Saturday, March 17, 2007

Rambling Thoughts About God

After reading a post at another blog, where the blogger stated that he felt both fear and an ignorance of God, I felt inspired to respond, as I've never quite understood the point of fearing God. My response turned into several paragraphs, turning into quite a ramble, so I thought I'd post my response here today as a blog entry of my own.

As an agnostic, I neither firmly believe nor disbelieve in God's existence. I just don't think there's enough proof in either direction. I'm inclined to think not, but humility makes it so that I can't quite shut and lock the door on the existence of God.

One thing I am sure of, however. And that's that any possible God is quite different from how He/She/It is presented by many Christians today. If God is omnipotent/omniscient/and omnipresent, then I don't think it's possible to contain knowledge of God in a tangible object -- the Bible. To try to do so is to put the Bible before God. I see the Bible more as a history book of Christianity rather than an instruction manual. Illuminating and useful, yes, but inerrant, no.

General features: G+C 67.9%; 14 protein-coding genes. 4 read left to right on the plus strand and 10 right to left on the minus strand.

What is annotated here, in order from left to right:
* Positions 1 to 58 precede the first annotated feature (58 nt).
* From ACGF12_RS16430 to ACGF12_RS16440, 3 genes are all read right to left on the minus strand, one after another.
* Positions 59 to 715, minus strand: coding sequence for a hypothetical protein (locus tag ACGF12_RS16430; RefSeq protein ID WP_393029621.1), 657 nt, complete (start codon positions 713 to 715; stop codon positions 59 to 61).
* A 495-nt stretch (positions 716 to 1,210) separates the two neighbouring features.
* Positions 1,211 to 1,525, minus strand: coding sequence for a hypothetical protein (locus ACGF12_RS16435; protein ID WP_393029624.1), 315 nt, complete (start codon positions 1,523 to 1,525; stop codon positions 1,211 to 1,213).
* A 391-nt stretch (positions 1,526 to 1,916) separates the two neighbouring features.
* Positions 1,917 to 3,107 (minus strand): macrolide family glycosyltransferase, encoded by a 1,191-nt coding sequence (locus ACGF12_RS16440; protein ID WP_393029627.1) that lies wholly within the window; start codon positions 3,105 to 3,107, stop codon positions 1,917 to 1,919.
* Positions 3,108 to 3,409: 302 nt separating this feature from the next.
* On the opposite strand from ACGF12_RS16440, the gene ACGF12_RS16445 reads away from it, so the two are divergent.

I also don't understand this "fear God" thing. If God is Love, then there's no reason to fear God. God is spoken of in metaphor as being like a father, and though there are some fathers on this earth that are feared, they aren't the same ones we love and respect. I loved my Dad and I respected him, but I never feared him, because I trusted him. It would seem as if those who trust God should never have any fear, either. Maybe it's just me, but I'd not have use for a God that I'd have to fear.

And as far as sin and Jesus having to die so that we could be forgiven, well, that leaves me scratching my head, too. If God wanted perfect, mistake-free (sinless) people, then we would have been created that way. God is supposed to be omniscient, so God should have known that the people He/She/It created would make mistakes. So, it would seem as if mistake-making(sinning) was intentionally part of our nature and we shouldn't have to be forgiven for our basic natures. Being made imperfect would have been intentional, as only imperfect people can learn and grow and make more of themselves than they originally were. It's a good thing. Perfect people would have been stagnant and boring, never learning a thing

Note: I refer to God as He/She/It because I believe that such a God could not be contained by any one human category. That is, God would be both male and female, and neither all at the same time. Calling God just "he" is to limit God, and one cannot limit an infinite God.


No comments: